Age Related Macular Degeneration (AMD) is the leading cause of low vision and blindness in Americans age 60 years and older.

As the Baby Boomer generation ages, the rates of AMD are expected to reach “epidemic proportions”. AMD is a progressive disease with no known cure. It slowly steals vision as it affects the retina, a paper-thin tissue lining the back of the eye, and causes the cells in the area to die. As a result, if you have AMD, you see blind spots, grayness and other distortions in the center frame of your vision.

Ways to Monitor AMD

Ways to monitor and slow the progress of the disease include; regular check-ups with an eye care professional, and self-monitoring your vision using an Amsler grid.

Facts about AMD and Low Vision:

  • AMD is a genetic disease.  A family history of AMD will put you at a higher risk.
  • The two types of AMD are Wet and Dry.  Wet AMD affects 10% of patients but this form of AMD causes greater vision loss.
  • AMD is most common in people age 50 and older.
  • People with low vision have trouble performing everyday tasks such as reading, writing, and driving and their vision cannot be corrected with standard reading glasses.
  • People who smoke are at a higher risk for AMD.
  • Including green, leafy vegetables and foods high in Omega-3 in your diet will help lower risk of developing AMD.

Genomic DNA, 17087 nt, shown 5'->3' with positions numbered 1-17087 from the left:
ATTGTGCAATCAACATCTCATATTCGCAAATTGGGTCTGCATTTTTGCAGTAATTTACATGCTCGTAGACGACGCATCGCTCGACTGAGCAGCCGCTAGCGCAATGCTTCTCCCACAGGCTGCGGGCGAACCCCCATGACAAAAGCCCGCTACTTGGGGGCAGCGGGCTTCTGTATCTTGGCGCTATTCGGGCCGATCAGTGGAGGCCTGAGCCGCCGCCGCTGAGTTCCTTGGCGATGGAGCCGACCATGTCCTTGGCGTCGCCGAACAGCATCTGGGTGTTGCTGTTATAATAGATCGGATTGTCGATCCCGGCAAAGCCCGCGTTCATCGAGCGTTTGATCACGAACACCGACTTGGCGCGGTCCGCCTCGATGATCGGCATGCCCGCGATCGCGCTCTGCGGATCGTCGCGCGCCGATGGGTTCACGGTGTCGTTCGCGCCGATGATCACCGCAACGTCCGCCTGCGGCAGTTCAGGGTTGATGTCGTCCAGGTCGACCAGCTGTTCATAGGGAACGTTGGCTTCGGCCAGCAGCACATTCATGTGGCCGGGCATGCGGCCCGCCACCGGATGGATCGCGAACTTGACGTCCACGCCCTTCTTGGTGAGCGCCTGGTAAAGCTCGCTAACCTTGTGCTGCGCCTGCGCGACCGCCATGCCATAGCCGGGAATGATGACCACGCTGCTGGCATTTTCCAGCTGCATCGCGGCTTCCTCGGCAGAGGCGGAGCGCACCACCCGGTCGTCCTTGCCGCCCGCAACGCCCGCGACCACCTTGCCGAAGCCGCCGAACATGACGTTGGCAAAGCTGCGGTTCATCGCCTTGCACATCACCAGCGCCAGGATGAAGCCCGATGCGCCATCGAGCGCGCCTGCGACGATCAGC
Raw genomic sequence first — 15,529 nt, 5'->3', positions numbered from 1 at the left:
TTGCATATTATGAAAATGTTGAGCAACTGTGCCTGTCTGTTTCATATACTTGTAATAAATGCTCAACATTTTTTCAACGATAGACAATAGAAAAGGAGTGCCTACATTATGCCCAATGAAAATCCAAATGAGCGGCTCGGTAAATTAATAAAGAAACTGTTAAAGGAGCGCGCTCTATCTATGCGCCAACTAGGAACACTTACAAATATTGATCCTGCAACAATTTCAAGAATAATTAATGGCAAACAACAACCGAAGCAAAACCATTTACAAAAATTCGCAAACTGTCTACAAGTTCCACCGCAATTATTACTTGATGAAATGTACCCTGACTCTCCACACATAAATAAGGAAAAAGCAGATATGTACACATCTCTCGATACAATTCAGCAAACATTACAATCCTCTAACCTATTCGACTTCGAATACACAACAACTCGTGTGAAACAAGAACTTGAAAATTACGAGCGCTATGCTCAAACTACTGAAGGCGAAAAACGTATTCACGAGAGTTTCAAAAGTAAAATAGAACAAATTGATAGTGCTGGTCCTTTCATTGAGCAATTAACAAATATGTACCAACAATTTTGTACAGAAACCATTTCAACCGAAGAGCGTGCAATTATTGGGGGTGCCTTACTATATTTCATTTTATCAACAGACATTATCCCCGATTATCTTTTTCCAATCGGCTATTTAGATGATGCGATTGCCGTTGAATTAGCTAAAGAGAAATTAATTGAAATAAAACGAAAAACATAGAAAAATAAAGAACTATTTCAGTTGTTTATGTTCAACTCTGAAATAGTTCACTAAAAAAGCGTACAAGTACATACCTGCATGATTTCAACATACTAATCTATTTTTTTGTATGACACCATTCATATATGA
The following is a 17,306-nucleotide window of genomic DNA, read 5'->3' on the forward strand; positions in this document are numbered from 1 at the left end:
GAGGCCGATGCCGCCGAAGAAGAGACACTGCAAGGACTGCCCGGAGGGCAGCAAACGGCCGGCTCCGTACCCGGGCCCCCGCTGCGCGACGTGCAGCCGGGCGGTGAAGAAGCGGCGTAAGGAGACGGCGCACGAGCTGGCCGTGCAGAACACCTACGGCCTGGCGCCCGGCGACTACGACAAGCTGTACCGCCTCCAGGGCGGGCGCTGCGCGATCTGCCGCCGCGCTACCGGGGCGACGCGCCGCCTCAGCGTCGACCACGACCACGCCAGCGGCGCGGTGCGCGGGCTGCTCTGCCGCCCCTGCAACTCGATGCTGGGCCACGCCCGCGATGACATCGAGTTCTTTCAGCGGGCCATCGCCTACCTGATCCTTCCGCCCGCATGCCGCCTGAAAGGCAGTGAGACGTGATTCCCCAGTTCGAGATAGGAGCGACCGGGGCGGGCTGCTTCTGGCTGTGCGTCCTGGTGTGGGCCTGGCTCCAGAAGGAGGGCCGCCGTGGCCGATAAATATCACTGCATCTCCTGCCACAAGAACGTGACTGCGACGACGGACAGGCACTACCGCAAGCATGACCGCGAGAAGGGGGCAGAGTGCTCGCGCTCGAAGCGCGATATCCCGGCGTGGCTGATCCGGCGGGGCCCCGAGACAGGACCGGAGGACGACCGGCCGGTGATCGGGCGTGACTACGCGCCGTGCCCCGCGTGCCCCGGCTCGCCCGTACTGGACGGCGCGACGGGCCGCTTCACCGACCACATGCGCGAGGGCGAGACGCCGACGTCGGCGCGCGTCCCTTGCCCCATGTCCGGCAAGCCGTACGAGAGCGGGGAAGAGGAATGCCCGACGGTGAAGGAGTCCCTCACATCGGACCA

ways to monitor amd

Reducing your risk for AMD

Even though there is no known cure for AMD, practicing healthy daily lifestyle habits can reduce your risk for it.


A healthy diet

  • Eat a diet with plenty of green, leafy vegetables such as kale, spinach, and collard greens, and fresh fruit.
  • Fish that is high in omega-3 fatty acids is good for eye health. Try to include it in your diet at least once or twice a week. Types of fish that are high in omega-3 fatty acids include salmon, sardines, mackerel, herring, and albacore tuna.

Protect your eyes

Wear sunglasses and a hat with a visor in bright sunlight to protect your eyes from potentially harmful ultra-violet (UV) light and blue light.

Use large print books or try other media, like books on CD’s or a e-reader


Use a hand held magnifier


Keep your body healthy

Maintain a healthy weight, exercise regularly, maintain healthy blood pressure and cholesterol levels. The healthier your body, the more it can foster good eye health.

Improve the lighting in your home and office.

This may not necessarily mean that you should increase the lighting or the brightness, but instead reduce the glare, which is often a problem for people with low vision.

Use high contrast for reading and writing

Write in large letters with a broad felt tip pen on white or light paper.

Maintain a healthy blood pressure


Quit smoking

See What I See: AMD

Watch to learn more about age-related macular degeneration (AMD), which causes blurriness or spots in the center of your vision. This video explores what life might look like with vision loss caused by AMD.